counting ladybugs with a hairy sasquatch at guillemot cove
The eastern shore of Hood Canal on a beach speckled with Pacific oysters is a good place to spend a Sunday afternoon, the Olympic Mountains loomed a mile away to the west. By evening, incoming tide forced a gradual retreat from the boys’ fort in the tangled branches of a fallen madrone and so we moved to the mouth of Boyce Creek where they played for some time. Unbeknownst to me, Adam would smuggle home several pounds of empty oyster shells in his backpack, I discovered them last night after the smell began leaching out very slowly like a faulty nuclear reactor. The odor: It was more offensive than if you imagine Sasquatch is real and has a problem dribbling pee on himself (the shagginess and whatnot) and the whole matted, knotty uriney mess is fouled by his own rotten saliva (having recently savored left-over entrails of a diseased cougar) after an unsuccessful spit bath on himself for the purposes of disentangling a chaotic chunk of crusty braids. Adam is harboring artisanal notions of barnacle-encrusted oyster shell jewelry and he explained to me how the fluted shells could hold photographs and precious stones although the wearer of such rather large pieces may contend with attacks from aggressive gulls.
Before setting out for the trailhead (on a hill high above) at sunset, at our urging Adam abandoned the wayward oyster trap you see him wearing here after it swung around for the umpteenth time and smacked him in the kisser (he kept forgetting he was wearing a trap when stooping down for interesting rocks and shells). It was an unwieldy beast which I found earlier but bequeathed back to mother nature in order to avoid contracting Mad Shellfish Disease (just wasn’t in the mood for gross briny stuff). As a consolation prize, Adam kept the floats……
A bit more terrestrially-speaking: Slipping into Elliott Bay Bookstore on Saturday afternoon for just a spell before an engagement, Adam and I hoped to find some sort of reference for the flight simulation program we’ve started working with but we came up empty. I did leave with a copy of Paula Becker’s Looking for Betty MacDonald: The Egg, The Plague, Mrs. Piggle-Wiggle, and I. We shortcut across Cal Anderson Park, observing scruffy, radical skateboarders on the tennis courts taking meticulously choreographed iPhone videos of each other in various stunts whereafter we cut a diagonal course for 15th Avenue East and I dropped Adam off for a friend’s birthday party. On the trudge home, I stopped at fancy Ada’s Technical Books which feels as sterile to me as the day it opened but nevertheless has become a popular gathering place for millennials and their laptops.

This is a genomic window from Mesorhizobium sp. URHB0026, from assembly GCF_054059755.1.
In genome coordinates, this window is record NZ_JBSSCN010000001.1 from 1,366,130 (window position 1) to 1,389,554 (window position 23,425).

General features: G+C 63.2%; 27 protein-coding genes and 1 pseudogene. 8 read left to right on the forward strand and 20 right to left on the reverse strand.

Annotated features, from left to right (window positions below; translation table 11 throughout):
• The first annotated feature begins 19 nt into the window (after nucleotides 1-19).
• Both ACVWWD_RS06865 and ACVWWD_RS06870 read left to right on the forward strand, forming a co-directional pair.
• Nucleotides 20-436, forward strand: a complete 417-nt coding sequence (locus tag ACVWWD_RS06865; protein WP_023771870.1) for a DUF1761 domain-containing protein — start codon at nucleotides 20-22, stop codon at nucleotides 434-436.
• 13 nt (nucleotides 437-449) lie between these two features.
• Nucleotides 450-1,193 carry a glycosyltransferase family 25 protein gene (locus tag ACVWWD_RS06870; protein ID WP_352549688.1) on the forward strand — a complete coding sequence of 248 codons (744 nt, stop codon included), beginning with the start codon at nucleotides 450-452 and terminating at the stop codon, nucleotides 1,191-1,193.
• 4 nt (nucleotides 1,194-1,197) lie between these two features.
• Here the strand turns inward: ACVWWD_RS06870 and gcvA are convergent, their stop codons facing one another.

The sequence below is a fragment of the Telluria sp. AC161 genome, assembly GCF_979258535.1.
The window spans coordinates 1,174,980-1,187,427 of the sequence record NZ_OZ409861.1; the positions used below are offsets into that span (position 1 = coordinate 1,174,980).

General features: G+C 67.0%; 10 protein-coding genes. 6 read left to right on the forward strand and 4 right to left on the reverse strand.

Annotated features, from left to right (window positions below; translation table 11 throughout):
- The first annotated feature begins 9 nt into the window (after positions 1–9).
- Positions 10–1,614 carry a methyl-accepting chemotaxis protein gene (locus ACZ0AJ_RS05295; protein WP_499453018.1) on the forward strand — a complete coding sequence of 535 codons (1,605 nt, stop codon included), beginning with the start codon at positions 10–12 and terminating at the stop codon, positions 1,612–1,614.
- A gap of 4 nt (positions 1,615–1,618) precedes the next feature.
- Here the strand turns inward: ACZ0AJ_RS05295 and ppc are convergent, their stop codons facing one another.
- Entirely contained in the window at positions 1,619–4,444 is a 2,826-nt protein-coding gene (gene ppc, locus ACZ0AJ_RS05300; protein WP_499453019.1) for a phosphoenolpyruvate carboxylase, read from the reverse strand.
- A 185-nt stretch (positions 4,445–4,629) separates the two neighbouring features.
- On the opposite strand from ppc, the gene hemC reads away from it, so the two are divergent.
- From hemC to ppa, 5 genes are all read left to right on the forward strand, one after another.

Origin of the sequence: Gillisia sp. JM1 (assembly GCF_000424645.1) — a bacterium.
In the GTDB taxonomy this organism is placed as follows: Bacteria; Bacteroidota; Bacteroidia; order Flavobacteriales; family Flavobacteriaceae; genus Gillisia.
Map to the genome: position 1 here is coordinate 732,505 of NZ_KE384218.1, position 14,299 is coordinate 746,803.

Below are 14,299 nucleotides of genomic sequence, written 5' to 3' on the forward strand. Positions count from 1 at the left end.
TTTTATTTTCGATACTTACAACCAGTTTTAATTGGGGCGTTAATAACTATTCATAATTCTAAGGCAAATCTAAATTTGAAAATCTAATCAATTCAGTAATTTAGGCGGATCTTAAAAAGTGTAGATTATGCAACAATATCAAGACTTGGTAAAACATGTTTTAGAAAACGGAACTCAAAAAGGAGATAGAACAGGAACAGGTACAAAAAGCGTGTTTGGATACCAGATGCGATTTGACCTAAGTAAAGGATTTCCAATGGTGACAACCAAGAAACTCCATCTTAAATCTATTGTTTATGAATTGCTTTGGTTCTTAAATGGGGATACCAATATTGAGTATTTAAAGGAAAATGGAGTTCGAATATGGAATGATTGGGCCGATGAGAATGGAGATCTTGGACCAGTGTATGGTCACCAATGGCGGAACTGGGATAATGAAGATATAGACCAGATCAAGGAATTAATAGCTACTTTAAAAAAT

Finally, if you will allow me to vent insectorial matters of recent frustration: I stopped counting ladybugs into the bug-collecting jar the other day at number 27, all in one south-facing bedroom window. Egads! At night most of them tuck into the cracks of our drafty double-hung windows for bedtime and dream about springtime buffets of aphids but there’s always at least one renegade who gets overly excited after my reading lamp has been on for a spell, occasionally pinging me in the side of the head while twirling in small circles like a Dutch swing and extremely beneficial critters though they may be- our guests have sort of turned into the lazy couch surfer friend who leaves gobs of peanut butter in the jam jar and takes half-hour showers. One morning, I slid out of bed and noticed I’d fallen asleep on a ladybug and a moment later it slow-crawled away and when I came back it was perched on the bed post like it wanted to get my attention and I felt a little like Horton the elephant and transported the little speck but I can’t do that for all of ’em……..